What Is a Cliché? | Definition & Examples

Rhetoric updated on  January 9, 2024 3 min read
A cliché is an overused and unoriginal expression. For example, when having to decide between two unfavorable options, it’s common to say “caught between a rock and a hard place.”

The word cliché functions as a noun (e.g., “I removed all the clichés from my writing”). While some dictionaries recognize it as an adjective (e.g., “The movie had a cliché storyline”), others list clichéd as the adjective form (e.g., “He had a clichéd perspective”).

Examples of Cliches
Avoid it like the plague.
Better late than never.
Blood is thicker than water.

What does cliché mean?

A cliché is defined as a phrase or saying that has been repeated so often it has lost its substance and expressiveness.

At one point, a cliché may have been sharp and impactful. But its overuse led to its dulling and subsequent inadequacy in communicating shared experiences.

The word “cliché” is a French loanword that is rooted in printing. It became part of the printers’ jargon, as they used it as a noun for the past participle of “clicher,” meaning “to click.” “Cliché” referred to a stereotype, which was a block print or template that could easily reproduce phrases, layouts, or images.

Since the clichés were used to print the same thing several times, eventually the word became associated with anything repetitive or overused.

Cliché examples

The table below provides some examples of common clichés, along with alternative ways to express their meaning.



What To Say Instead

Every cloud has a silver lining.

There is a positive outcome in every negative situation.

Look for the good in the bad.

There are plenty of fish in the sea.

There are many options or opportunities available.

Life offers endless opportunities.

Actions speak louder than words.

What you do is more important than what you say.

It’s what you do, not what you say.

No pain, no gain.

You must work hard to reach your goals.

Growth and comfort do not coexist.

Don’t judge a book by its cover.

Don’t evaluate someone based solely on their outward appearance.

Look beyond the surface.

Thought-terminating clichés

A thought-terminating cliché is a phrase that ends a discussion. While in some instances they can be useful because they help to peacefully terminate a futile argument, in other cases they prevent constructive dialogue from occurring.

Thought-terminating clichés (which are also known as “semantic stop signs” or “thought-stoppers”) are typically short, easy to understand, and difficult to refute.

If you’ve been arguing with someone for hours but still can’t come to an agreement, then it may make sense to use a thought-terminating cliché. However, if you’re trying to learn or understand someone’s perspective, then it’s best to avoid these.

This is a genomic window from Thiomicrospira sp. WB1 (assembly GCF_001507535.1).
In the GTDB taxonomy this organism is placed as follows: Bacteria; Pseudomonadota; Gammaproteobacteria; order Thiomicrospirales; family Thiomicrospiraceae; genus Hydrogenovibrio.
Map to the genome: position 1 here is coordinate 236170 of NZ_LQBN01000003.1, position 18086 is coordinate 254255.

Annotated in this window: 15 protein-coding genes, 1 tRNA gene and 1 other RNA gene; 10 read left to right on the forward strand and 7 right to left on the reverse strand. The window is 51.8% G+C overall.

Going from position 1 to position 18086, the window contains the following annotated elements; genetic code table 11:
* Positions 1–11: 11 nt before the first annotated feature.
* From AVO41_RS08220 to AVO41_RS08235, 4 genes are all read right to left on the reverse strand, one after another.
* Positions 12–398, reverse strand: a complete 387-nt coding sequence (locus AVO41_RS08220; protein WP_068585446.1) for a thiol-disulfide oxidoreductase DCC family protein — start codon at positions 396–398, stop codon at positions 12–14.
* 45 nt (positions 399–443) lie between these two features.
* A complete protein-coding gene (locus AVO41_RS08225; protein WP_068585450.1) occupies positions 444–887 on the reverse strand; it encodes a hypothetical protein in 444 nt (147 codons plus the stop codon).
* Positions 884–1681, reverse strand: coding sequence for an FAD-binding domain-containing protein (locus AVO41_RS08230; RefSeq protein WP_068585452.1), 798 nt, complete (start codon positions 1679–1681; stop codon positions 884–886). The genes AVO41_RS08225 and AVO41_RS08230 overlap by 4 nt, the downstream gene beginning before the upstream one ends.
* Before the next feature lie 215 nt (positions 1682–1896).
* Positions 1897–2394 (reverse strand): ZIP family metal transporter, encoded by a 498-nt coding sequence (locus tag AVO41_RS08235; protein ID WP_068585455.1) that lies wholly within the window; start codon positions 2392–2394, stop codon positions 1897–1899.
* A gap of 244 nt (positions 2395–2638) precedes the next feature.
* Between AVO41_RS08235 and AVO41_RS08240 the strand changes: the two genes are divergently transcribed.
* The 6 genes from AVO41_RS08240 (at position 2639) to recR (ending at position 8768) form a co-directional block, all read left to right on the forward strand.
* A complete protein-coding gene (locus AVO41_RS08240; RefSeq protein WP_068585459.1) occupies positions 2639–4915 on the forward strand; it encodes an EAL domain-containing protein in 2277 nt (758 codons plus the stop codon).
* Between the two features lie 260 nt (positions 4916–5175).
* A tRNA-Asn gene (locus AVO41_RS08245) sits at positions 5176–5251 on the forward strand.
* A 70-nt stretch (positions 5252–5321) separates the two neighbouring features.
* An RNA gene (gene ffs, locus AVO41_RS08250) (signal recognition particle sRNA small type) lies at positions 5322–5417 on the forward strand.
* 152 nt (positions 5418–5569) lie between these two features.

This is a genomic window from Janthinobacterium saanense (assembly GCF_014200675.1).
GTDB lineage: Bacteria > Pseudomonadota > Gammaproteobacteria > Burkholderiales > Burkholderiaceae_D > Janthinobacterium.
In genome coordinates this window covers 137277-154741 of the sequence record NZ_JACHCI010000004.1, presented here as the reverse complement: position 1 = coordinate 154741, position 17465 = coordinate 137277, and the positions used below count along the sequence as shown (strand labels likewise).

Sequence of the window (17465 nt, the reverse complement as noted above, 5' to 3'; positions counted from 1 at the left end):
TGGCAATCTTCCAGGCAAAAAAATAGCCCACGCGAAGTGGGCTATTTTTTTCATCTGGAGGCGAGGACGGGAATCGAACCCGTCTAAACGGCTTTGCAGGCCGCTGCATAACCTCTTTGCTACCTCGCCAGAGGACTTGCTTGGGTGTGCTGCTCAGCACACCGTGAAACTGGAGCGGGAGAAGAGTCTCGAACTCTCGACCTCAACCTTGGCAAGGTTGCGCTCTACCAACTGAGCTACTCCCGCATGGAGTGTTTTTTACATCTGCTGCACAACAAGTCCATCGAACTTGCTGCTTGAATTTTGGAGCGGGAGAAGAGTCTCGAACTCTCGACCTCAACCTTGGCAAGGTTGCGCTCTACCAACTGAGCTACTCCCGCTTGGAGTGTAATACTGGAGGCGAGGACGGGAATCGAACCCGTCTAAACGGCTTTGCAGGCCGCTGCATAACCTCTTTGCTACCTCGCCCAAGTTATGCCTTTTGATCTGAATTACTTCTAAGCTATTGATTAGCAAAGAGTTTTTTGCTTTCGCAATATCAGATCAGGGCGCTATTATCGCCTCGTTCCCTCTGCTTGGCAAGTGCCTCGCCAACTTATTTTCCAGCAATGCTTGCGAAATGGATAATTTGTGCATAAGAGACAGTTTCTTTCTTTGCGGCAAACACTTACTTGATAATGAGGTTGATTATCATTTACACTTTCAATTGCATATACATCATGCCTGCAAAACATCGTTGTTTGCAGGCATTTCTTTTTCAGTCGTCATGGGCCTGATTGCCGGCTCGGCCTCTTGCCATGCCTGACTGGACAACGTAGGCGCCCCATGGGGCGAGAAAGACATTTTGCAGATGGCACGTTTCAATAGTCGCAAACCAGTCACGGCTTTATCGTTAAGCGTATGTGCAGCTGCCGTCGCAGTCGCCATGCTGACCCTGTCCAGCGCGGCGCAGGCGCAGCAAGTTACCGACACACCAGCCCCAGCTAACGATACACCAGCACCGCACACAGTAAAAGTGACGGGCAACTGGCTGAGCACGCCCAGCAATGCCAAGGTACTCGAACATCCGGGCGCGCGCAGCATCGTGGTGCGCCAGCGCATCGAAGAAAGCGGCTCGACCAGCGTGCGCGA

Examples of thought-terminating clichés
It is what it is.
Let’s agree to disagree.
Such is life.
To each his own.
Take it or leave it.

Should you avoid using clichés?

Generally, writers should avoid using clichés, as they display a lack of originality and creativity. Remember, clichés are expressions that have been around for so long that they’ve lost their ability to impact an audience.

If you’re writing about a common experience, it’s best to use original and descriptive writing that’ll resonate with readers.

For example, if you’re conveying a feeling of nervousness, don’t use a cliché like the metaphor “butterflies in my stomach.” Instead, focus on other markers, like the beads of sweat rolling down your face or your heart pounding so loudly that you can hear it.

However, using clichés is acceptable in cases where you are trying to simplify something and originality isn’t essential. A tennis instructor may tell his students that “practice makes perfect.” Although that phrase is undoubtedly a cliché, it can help beginners remember that practicing is important when it comes to improving their skills.

Do you want to know more about commas, parts of speech, email, or other language topics? Check out some of our other language articles full of examples and quizzes.

US vs UK



Honor or honour



Practise or practice


Intransitive verbs

Color or colour


Simple past tense

Toward or towards


Regular verbs

Behaviour or behavior


Past progressive

Frequently asked questions about clichés

How do you spell cliché?

The word cliché is typically spelled with an accent over the “e.” However, some dictionaries list “cliche” as the less common variant. You should follow any relevant style guide and remain consistent throughout your writing.

How do you use cliché in a sentence?

The word cliché is generally used as a noun (e.g., “I recommended he remove the clichés from his speech”).

However, some dictionaries also list it as an adjective (e.g., “The movie had a cliché ending”). Another adjective form of the word is “clichéd.”

What is a synonym for cliche?

Some synonyms and near-synonyms for cliché include:

  • Adage
  • Banality
  • Platitude
  • Truism


Gina Rancano

Gina holds a Bachelor of Arts in English, as well as a certificate in professional and public writing from Florida International University. When she’s not writing, she spends her time reading.

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